NFL Draft News & Analysis

2020 NFL Scouting Combine: What to watch for during QB, WR and TE drills

The time has finally come for the infamous NFL Scouting Combine on-field drills. The first positions set to display their skills in primetime are the quarterbacks, wide receivers and tight ends.

Rumors have been swirling in Indianapolis, and PFF has numerous analysts present to offer our analysis and key takeaways. That being said, here is your primer for the drills and what you need to watch for throughout Day 1:

Henry Ruggs III and Jalen Reagor both have an opportunity to run in the 4.2s and raise their stock exponentially 

The 40-yard dash is everyone’s favorite event of the NFL Scouting Combine. There is virtually no correlation between 40-yard success and on-field success in the NFL, as explained by my colleague Kevin Cole, but that doesn’t mean teams won’t be giddy over a receiver running in the 4.2s. In this class, Henry Ruggs III and Jalen Reagor are prime candidates to do just that.

It was hard for Ruggs to fight for target share in the Alabama offense with Jerry Jeudy, Jaylen Waddle and DeVonta Smith alongside him. But when he had the ball in his hands and a slimmer of an open path ahead of him, he exploded. Ruggs averaged 10.5 yards after catch per reception in 2019 and generated an explosive play on over half of his catches.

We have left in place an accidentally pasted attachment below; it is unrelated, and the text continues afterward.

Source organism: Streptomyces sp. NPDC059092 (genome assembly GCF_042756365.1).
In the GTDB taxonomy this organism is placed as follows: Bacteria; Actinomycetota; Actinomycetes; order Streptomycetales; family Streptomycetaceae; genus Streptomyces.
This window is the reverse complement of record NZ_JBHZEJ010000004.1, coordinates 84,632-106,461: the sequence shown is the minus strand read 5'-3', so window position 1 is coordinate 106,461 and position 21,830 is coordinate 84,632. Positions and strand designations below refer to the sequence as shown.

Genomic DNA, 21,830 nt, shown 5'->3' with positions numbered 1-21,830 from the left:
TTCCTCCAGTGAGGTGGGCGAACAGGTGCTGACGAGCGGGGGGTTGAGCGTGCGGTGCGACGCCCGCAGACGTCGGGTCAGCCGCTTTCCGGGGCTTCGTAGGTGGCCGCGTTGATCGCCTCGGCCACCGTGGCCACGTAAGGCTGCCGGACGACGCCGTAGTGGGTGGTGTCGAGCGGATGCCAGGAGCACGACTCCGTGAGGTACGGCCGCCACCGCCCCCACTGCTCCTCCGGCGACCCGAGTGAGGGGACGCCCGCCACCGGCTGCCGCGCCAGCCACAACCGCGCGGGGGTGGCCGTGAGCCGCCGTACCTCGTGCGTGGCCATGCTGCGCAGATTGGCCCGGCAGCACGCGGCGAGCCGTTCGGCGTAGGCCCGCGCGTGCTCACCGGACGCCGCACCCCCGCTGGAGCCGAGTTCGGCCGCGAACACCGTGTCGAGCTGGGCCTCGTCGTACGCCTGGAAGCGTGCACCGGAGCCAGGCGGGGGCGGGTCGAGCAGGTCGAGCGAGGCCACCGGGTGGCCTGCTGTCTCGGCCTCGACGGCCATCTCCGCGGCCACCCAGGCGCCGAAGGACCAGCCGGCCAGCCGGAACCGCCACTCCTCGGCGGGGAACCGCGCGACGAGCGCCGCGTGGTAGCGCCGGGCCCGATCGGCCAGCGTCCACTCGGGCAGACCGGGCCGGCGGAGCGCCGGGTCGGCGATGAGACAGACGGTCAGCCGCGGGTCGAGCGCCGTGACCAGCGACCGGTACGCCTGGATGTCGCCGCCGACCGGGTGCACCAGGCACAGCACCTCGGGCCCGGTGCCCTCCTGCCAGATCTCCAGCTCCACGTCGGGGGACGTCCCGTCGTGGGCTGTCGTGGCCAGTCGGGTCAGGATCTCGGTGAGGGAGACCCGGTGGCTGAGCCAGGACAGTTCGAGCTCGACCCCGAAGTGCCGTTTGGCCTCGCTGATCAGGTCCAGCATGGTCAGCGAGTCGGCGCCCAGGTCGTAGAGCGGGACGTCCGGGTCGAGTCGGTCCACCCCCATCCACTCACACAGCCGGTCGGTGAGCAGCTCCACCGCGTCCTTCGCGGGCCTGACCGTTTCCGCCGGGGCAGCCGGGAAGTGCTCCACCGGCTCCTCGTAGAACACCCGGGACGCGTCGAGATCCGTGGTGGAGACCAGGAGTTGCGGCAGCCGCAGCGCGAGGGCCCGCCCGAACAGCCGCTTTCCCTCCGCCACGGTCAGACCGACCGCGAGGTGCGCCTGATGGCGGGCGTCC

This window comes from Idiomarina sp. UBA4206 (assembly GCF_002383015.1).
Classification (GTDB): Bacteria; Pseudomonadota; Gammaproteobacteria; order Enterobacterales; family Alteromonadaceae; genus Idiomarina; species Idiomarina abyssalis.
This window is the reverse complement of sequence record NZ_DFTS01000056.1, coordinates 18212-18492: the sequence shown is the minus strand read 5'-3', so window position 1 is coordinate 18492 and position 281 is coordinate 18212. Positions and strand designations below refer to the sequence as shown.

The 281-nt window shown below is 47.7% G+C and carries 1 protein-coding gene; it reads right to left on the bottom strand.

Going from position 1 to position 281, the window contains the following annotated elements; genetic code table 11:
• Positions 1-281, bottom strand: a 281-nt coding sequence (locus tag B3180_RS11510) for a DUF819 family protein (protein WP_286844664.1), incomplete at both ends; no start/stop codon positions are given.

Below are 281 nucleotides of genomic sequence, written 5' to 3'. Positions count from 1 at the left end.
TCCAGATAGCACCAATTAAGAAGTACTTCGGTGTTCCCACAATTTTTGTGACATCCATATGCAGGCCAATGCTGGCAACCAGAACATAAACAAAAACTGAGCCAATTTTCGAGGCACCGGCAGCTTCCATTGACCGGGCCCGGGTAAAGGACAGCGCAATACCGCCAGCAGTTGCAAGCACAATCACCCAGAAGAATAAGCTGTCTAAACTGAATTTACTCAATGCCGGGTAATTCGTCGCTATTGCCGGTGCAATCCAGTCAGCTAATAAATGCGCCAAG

As for Reagor, his situation in 2019 was the complete opposite of Ruggs’. Among draft-eligible wide receivers, Reagor saw the fourth-lowest rate of catchable targets at 61.4% (for perspective, that’s 12% lower than the average; the highest rate was Justin Jefferson at 89.6%). Reagor’s raw traits and athleticism are bolstering his stock, and a 40-yard time in the 4.2s will raise it even more.

Jacob Eason is going to “wow” scouts with his arm strength, leading to him being over-drafted

“The guy can drop f—— dimes… He's an extremely talented passer, and he's gonna rise up the board as the draft gets closer because people are gonna look at his build and see him throw and go, ‘Where (else) am I gonna get a guy like that?' ” – NFL general manager to’s Michael Silver

Jacob Eason’s arm has been a popular topic of conversation here in Indianapolis. As noted in the PFF Draft Guide, that’s his greatest trait — but it’s also one of the least important traits for a quarterback. Accuracy and pocket presence trump arm strength, and Eason is incredibly shaky there. Among 108 qualifying quarterbacks in 2019, Eason ranked 67th in accurate pass rate, according to PFF’s ball-charting process. He can hit the shallow throws, but once the depth of target increases, the further Eason moves from the mean.

Eason's accuracy is nowhere near as big of an issue as his pocket presence, though. This past year, Eason invited 16 total pressures, with eight going for a sack, and when he got a pass off when under duress, it got ugly. His pressured passing grade in 2019 ranked 92nd, and he failed to crack the top 100 in yards per attempt. Don’t fall in love with the arm, as great as it might look on Thursday when he is throwing against air.